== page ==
5 Things You Need To Known About Acupuncture

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Before medicine, as we know it existed, people resorted to alternative healing methods to treat their ailments, and one of these treatments was acupuncture. It has been used for over a thousand years and has strengthened people’s health and immune systems and even alleviates chronic and short-term illnesses.

Most Asian countries integrate traditional medicine into their culture and use it to treat diseases; the most popular examples are Chinese medicine and Ayurveda. Northern countries have jumped on the bandwagon and are beginning to use plants and alternative medicine to treat illness, but how much do they know about this ancient tradition? Without further ado, let’s dive into this blog to learn more about acupuncture.

1. What is acupuncture and Chinese medicine?

acupuncture

It is a practice of holistic medicine that is over 2500 years old and originated in China. It is an integral part of Chinese medicine and is generally used to improve a person’s overall well-being and also helps to cure certain diseases. In acupuncture, we don’t just randomly place needles all over the human body, but rather we follow our meridians and place these sterile, hair-thin needles on specific areas of the body. They are placed on specific points on our skin that help activate the energy in our body; these energies are known as “Qi” (phonetically pronounced “chee”). Qi is considered the life energy of our body. Environment, lifestyle, genetics, and other factors can play a significant role in blocking Qi, and acupuncture helps to clear these blockages.

2. What are the benefits of acupuncture?

Acupuncture does not get rid of diseases, but it does relieve the pain associated with them and makes them more manageable over time. Acupuncture can help with the following ailments, among others.

    • Digestion: abdominal pain, indigestion, diarrhea, and constipation.
    • Ears: tinnitus (ringing in the ears).
    • Emotions: Anxiety, insomnia, neurosis, depression, nervousness.
    • Eyes: cataracts and poor vision.
    • Gynecology: infertility, premenstrual syndrome, symptoms of menopause.
    • Miscellaneous: blood pressure regulation, stress reduction, athletic performance, chronic fatigue, addiction control, immune system strengthening.
    • Oral and pharyngeal– toothache and gingivitis.
    • Musculoskeletal: Muscle weakness, neck pain, muscle aches, sciatica, arthritis, muscle spasms, and neck pain.
    • Neurological: stroke, Parkinson’s disease, headache, neurogenic bladder dysfunction, pain after surgery, migraine.
    • Nose– allergic rhinitis
    • Respiratory: rhinitis, tonsillitis, asthma, smoking cessation, bronchitis, sinusitis.

3. What should I expect during an acupuncture session?

acupuncture

Your first session will take a little longer than the others because your acupuncturist will need to get to know you and ask you about your medical history and things that are bothering you. They will do a routine examination, similar to your Western doctor, going over some things with you and examining your body to better understand what you need.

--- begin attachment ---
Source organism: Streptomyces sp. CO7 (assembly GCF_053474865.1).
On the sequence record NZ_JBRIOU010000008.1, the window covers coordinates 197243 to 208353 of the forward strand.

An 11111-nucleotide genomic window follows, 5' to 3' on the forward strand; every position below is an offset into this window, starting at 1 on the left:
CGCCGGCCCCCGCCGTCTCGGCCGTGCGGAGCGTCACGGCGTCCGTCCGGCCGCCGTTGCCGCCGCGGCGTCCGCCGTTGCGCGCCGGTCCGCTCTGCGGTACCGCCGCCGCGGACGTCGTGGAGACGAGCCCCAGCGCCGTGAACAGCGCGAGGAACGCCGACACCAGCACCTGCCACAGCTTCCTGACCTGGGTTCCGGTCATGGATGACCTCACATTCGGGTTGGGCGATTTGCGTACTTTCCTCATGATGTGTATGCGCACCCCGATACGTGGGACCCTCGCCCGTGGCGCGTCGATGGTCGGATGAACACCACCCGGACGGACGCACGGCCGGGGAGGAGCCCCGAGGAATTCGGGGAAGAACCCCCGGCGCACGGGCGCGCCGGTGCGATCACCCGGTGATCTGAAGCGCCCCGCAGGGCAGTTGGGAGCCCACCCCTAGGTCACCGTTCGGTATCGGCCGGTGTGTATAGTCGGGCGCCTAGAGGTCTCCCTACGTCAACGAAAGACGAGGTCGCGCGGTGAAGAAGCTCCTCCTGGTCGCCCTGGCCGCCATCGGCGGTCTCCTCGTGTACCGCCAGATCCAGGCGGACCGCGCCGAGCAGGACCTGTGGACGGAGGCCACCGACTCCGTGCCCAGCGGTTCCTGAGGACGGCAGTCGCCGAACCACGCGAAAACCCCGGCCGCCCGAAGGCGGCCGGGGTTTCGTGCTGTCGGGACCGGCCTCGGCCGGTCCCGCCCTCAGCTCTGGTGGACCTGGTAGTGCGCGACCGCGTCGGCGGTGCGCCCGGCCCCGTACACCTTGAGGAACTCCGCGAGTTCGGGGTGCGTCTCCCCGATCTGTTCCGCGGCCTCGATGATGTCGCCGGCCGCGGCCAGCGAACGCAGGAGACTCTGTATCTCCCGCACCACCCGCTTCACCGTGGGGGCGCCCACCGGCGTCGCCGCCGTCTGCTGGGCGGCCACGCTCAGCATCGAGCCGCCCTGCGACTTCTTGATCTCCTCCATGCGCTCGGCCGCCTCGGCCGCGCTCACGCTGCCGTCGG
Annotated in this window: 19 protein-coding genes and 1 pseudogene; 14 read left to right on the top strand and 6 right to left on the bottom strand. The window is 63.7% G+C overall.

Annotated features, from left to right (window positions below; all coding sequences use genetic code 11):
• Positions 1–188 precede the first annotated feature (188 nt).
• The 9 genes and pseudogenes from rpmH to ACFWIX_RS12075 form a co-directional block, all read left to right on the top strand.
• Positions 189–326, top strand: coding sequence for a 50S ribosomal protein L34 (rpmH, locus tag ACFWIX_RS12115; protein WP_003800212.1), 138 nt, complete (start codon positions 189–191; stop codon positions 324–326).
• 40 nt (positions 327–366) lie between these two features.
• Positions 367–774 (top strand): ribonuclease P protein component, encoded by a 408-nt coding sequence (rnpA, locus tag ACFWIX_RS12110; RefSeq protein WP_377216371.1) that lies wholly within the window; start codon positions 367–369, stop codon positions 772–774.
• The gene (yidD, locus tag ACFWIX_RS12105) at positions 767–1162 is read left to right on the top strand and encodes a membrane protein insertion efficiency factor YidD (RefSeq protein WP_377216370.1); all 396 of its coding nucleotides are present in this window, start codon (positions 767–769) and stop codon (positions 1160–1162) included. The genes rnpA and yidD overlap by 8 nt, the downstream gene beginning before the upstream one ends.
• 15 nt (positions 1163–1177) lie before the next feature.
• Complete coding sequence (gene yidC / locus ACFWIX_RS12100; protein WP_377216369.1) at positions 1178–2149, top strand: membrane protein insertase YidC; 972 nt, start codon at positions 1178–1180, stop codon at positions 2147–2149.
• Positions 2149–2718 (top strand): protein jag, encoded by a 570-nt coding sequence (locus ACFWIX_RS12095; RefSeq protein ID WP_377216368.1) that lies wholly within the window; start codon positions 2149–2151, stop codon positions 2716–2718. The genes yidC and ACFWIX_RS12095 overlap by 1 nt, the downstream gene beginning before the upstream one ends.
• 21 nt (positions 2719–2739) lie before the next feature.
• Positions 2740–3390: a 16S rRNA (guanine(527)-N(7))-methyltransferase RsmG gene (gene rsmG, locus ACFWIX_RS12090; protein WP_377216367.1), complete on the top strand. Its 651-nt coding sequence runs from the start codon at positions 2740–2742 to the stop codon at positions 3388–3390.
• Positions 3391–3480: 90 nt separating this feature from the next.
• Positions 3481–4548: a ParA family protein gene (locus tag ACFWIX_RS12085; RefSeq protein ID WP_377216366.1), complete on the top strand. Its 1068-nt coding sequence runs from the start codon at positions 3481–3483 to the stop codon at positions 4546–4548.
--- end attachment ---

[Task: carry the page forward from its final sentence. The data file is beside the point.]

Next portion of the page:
They may also examine your tongue because, in traditional Chinese medicine, the tongue gives insight into what is wrong with your body, which is a way for him to find imbalances in your body. Based on that, the acupuncturist will create the best plan of action and decide which region of your body to focus on and which Qi points on your meridian to open. They will usually treat the problem areas and may even target potential problem areas to prevent future pain. 

In a typical acupuncture session, you will be asked to lie down or sit on a table, and your acupuncturist will place needles into your meridians to channel the energy in your body. On average, an acupuncture session lasts 20 to 30 minutes, but it depends on your treatment. The place where you receive your acupuncture will be a relaxing place, and there will usually be quiet, relaxing music and dim lighting.

4. How will I feel after my treatment, and will it hurt?

You should not feel any pain after your acupuncture treatment. If you do feel pain, you may have gone to the wrong acupuncturist, or your body may be getting used to the treatment. You will also feel more relaxed, and some people even feel a boost of energy after sessions. On the million dollar question: does it hurt? If you go to an experienced and licensed acupuncturist who knows what they are doing, no, it shouldn’t hurt. 

Of course, you may feel tenderness in certain areas, but it shouldn’t hurt at all. If you feel pain, talk to your acupuncturist, he will adjust the needles or choose a different pressure point because the ultimate goal is to make you feel better, not to make you feel more pain.

5. Looking for an expert in Chinese and alternative medicine?

acupuncture

If you are considering the use of Chinese medicines, acupuncture, moxibustion, and even Tui Na for any type of health condition, make sure to consult your doctor before undergoing treatment. It is especially important to talk to your doctor if you consider using Chinese medicine while pregnant. Leaf Integrative Acupuncture is the place to go if you want to know more about the benefits of Chinese herbs. They are based in Boca Raton, Florida. So, what are you waiting for? Give them a call today for more information on their services.

5 Things You Need To Known About Acupuncture

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